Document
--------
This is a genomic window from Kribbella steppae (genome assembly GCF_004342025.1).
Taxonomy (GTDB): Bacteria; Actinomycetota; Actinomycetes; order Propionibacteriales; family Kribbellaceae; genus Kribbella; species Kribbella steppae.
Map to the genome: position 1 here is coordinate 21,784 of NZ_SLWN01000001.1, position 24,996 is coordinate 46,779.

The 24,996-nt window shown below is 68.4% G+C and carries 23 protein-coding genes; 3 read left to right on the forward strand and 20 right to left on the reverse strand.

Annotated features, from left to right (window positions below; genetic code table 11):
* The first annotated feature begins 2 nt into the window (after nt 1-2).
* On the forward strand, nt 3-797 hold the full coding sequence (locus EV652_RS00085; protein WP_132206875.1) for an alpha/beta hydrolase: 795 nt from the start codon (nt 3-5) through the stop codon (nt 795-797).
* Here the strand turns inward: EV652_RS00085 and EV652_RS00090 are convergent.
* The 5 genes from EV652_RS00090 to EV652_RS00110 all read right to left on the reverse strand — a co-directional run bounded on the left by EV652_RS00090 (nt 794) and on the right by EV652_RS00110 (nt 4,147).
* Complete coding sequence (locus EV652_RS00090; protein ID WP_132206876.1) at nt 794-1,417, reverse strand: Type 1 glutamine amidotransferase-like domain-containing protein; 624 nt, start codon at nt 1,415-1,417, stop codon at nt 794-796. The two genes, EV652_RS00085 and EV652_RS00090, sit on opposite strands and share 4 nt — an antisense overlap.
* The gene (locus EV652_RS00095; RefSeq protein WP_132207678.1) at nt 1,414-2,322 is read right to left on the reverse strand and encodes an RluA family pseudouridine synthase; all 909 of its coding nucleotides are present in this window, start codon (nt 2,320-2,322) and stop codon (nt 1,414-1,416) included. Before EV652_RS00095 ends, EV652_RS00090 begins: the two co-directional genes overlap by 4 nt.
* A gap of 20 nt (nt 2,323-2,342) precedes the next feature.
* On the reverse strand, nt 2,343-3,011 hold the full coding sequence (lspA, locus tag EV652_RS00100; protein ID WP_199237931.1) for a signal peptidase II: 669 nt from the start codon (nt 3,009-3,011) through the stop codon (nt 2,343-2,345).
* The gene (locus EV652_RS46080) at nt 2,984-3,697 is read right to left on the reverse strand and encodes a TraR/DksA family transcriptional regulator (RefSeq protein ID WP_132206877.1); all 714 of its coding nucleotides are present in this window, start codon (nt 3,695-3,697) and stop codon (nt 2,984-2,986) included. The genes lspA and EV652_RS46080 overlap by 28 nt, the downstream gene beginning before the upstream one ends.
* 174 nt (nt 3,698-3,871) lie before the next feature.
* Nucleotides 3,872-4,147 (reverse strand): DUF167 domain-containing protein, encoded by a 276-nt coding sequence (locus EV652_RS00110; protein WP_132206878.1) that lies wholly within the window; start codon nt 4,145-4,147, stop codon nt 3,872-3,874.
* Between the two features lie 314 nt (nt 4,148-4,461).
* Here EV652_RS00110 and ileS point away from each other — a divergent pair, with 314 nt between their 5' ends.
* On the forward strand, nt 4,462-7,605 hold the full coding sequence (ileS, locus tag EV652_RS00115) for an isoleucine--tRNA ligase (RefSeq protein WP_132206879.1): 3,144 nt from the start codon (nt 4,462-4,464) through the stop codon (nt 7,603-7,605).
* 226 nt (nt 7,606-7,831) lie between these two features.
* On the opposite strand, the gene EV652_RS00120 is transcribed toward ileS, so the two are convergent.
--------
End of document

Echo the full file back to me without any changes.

This is a genomic window from Kribbella steppae (genome assembly GCF_004342025.1).
Taxonomy (GTDB): Bacteria; Actinomycetota; Actinomycetes; order Propionibacteriales; family Kribbellaceae; genus Kribbella; species Kribbella steppae.
Map to the genome: position 1 here is coordinate 21,784 of NZ_SLWN01000001.1, position 24,996 is coordinate 46,779.

The 24,996-nt window shown below is 68.4% G+C and carries 23 protein-coding genes; 3 read left to right on the forward strand and 20 right to left on the reverse strand.

Annotated features, from left to right (window positions below; genetic code table 11):
* The first annotated feature begins 2 nt into the window (after nt 1-2).
* On the forward strand, nt 3-797 hold the full coding sequence (locus EV652_RS00085; protein WP_132206875.1) for an alpha/beta hydrolase: 795 nt from the start codon (nt 3-5) through the stop codon (nt 795-797).
* Here the strand turns inward: EV652_RS00085 and EV652_RS00090 are convergent.
* The 5 genes from EV652_RS00090 to EV652_RS00110 all read right to left on the reverse strand — a co-directional run bounded on the left by EV652_RS00090 (nt 794) and on the right by EV652_RS00110 (nt 4,147).
* Complete coding sequence (locus EV652_RS00090; protein ID WP_132206876.1) at nt 794-1,417, reverse strand: Type 1 glutamine amidotransferase-like domain-containing protein; 624 nt, start codon at nt 1,415-1,417, stop codon at nt 794-796. The two genes, EV652_RS00085 and EV652_RS00090, sit on opposite strands and share 4 nt — an antisense overlap.
* The gene (locus EV652_RS00095; RefSeq protein WP_132207678.1) at nt 1,414-2,322 is read right to left on the reverse strand and encodes an RluA family pseudouridine synthase; all 909 of its coding nucleotides are present in this window, start codon (nt 2,320-2,322) and stop codon (nt 1,414-1,416) included. Before EV652_RS00095 ends, EV652_RS00090 begins: the two co-directional genes overlap by 4 nt.
* A gap of 20 nt (nt 2,323-2,342) precedes the next feature.
* On the reverse strand, nt 2,343-3,011 hold the full coding sequence (lspA, locus tag EV652_RS00100; protein ID WP_199237931.1) for a signal peptidase II: 669 nt from the start codon (nt 3,009-3,011) through the stop codon (nt 2,343-2,345).
* The gene (locus EV652_RS46080) at nt 2,984-3,697 is read right to left on the reverse strand and encodes a TraR/DksA family transcriptional regulator (RefSeq protein ID WP_132206877.1); all 714 of its coding nucleotides are present in this window, start codon (nt 3,695-3,697) and stop codon (nt 2,984-2,986) included. The genes lspA and EV652_RS46080 overlap by 28 nt, the downstream gene beginning before the upstream one ends.
* 174 nt (nt 3,698-3,871) lie before the next feature.
* Nucleotides 3,872-4,147 (reverse strand): DUF167 domain-containing protein, encoded by a 276-nt coding sequence (locus EV652_RS00110; protein WP_132206878.1) that lies wholly within the window; start codon nt 4,145-4,147, stop codon nt 3,872-3,874.
* Between the two features lie 314 nt (nt 4,148-4,461).
* Here EV652_RS00110 and ileS point away from each other — a divergent pair, with 314 nt between their 5' ends.
* On the forward strand, nt 4,462-7,605 hold the full coding sequence (ileS, locus tag EV652_RS00115) for an isoleucine--tRNA ligase (RefSeq protein WP_132206879.1): 3,144 nt from the start codon (nt 4,462-4,464) through the stop codon (nt 7,603-7,605).
* 226 nt (nt 7,606-7,831) lie between these two features.
* On the opposite strand, the gene EV652_RS00120 is transcribed toward ileS, so the two are convergent.